New Knife

Discussion in 'Cooking Knife Reviews' started by rdm magic, Apr 19, 2012.

  1. rdm magic

    rdm magic

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    Hi, I want to get a new knife. Previously I've only had cheap knives, in the shape of a Victorinox and a Sabatier.

    This time I'm looking for something better, with a budget of around £150, or about $200.

    My only real preference is that it is 10 inches, but anything from 8-10 would be okay.

    I was looking at a Shun 10 inch cooks knife, but as I'm left handed I'm having a lot of trouble finding somewhere I can order it from in the UK. I've also looked at Tojiro, but I'm struggling to find much out about these, and a Wusthof Ikon, but I'm not really sure where my cash would be best spent.

    Hopefully you people can help me.
     
  2. duckfat

    duckfat

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    If you need International freight my first thought always runs to selecting some thing from Koki at JCK. The Kagayaki or JCK originals in the flavor that suits you isn't a bad way to fly and Koki's fee for International freight is hard to beat.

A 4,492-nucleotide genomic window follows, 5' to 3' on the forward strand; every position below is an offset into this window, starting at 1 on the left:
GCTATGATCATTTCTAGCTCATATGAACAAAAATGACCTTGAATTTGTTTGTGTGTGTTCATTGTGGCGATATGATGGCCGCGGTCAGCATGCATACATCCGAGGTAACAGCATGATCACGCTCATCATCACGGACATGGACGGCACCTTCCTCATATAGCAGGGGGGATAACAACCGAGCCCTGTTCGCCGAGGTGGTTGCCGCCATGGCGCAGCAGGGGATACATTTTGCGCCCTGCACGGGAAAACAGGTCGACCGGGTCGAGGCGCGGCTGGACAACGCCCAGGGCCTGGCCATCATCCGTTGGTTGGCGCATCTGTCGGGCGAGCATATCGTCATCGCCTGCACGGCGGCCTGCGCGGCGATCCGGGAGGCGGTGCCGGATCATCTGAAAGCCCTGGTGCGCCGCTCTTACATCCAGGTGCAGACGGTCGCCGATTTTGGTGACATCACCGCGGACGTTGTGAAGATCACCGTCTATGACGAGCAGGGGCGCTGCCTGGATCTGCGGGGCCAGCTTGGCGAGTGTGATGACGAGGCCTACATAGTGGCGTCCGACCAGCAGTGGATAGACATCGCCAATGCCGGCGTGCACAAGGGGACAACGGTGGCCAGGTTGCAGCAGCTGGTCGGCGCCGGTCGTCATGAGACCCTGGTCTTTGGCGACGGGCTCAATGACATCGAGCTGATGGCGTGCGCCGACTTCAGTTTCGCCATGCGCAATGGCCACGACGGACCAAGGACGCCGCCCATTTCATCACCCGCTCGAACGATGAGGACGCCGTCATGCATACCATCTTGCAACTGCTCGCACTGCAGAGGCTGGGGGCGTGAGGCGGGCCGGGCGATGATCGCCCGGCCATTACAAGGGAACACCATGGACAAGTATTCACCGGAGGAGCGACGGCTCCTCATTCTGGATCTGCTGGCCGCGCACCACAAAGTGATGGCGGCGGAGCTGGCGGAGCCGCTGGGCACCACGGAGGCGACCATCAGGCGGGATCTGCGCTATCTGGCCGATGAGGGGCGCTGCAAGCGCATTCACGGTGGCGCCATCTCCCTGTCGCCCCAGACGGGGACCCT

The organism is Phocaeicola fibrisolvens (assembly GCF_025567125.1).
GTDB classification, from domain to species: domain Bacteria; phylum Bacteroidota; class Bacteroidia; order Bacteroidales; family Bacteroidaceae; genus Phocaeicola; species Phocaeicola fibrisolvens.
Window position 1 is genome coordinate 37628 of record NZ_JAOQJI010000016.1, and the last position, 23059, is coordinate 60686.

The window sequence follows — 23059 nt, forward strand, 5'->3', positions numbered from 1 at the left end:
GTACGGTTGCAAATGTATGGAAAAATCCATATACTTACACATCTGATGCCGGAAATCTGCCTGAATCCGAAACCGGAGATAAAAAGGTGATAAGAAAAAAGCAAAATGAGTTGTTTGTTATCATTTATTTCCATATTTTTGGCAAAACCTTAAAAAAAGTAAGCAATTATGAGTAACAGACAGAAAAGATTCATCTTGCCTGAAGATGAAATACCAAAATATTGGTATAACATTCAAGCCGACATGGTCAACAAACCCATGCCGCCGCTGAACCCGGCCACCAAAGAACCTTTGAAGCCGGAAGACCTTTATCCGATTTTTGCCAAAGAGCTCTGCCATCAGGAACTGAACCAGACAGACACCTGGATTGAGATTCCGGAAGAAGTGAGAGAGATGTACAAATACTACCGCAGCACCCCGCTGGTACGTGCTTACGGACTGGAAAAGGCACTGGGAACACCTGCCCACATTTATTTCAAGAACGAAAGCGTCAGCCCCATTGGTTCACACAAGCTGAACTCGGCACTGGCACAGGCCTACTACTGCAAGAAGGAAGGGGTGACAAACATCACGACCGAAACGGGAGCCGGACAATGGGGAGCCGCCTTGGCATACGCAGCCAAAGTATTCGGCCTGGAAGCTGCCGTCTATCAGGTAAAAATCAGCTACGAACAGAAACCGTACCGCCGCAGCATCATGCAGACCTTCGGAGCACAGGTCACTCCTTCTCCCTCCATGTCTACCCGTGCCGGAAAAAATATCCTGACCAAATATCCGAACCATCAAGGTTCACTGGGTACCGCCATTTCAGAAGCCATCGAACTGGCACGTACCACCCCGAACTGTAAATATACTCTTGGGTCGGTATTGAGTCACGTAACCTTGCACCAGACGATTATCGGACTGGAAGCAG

I haven't even seen one in person but one that has peaked my interest in this price range lately is the Suien VC 270mm Gyuto that Jon is selling at JKI.

    Dave
     
  3. rdm magic

    rdm magic

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    The only thing I'm concerned about with ordering from another country is if I have to return the knife. 

    I'd like to look at other brands, such as the Kagayaki or Suien, but my real problem is that the only way I can judge 'quality' of a knife is to look at the price, and I know from other things that this isn't always a good way to judge.

    After looking a little more, I'm considering a Tojiro DP Wa-Gyuto 240mm. Opinions?

    Thanks for the advice so far
     
    Last edited: Apr 19, 2012
  4. phatch

    phatch Moderator Staff Member

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    It's not just free freight, He'll likely have to pay at Customs inbound to the UK as well. Add that to the budget if shopping internationally.
     
  5. duckfat

    duckfat

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    Here that knife sells for about 1/2 your stated budget. I'm not a fan of the profile which resembles more of a miroshi and the handle is like a broom stick. FWIW I would say the same about the Mizuno @ JCK.  Personally I wouldn't spend a moment worrying about returns but I can understand wanting to find a dealer in the UK. Does Amazon or eBay offer you more options?

    Dave
     
  6. denverveggienut

    denverveggienut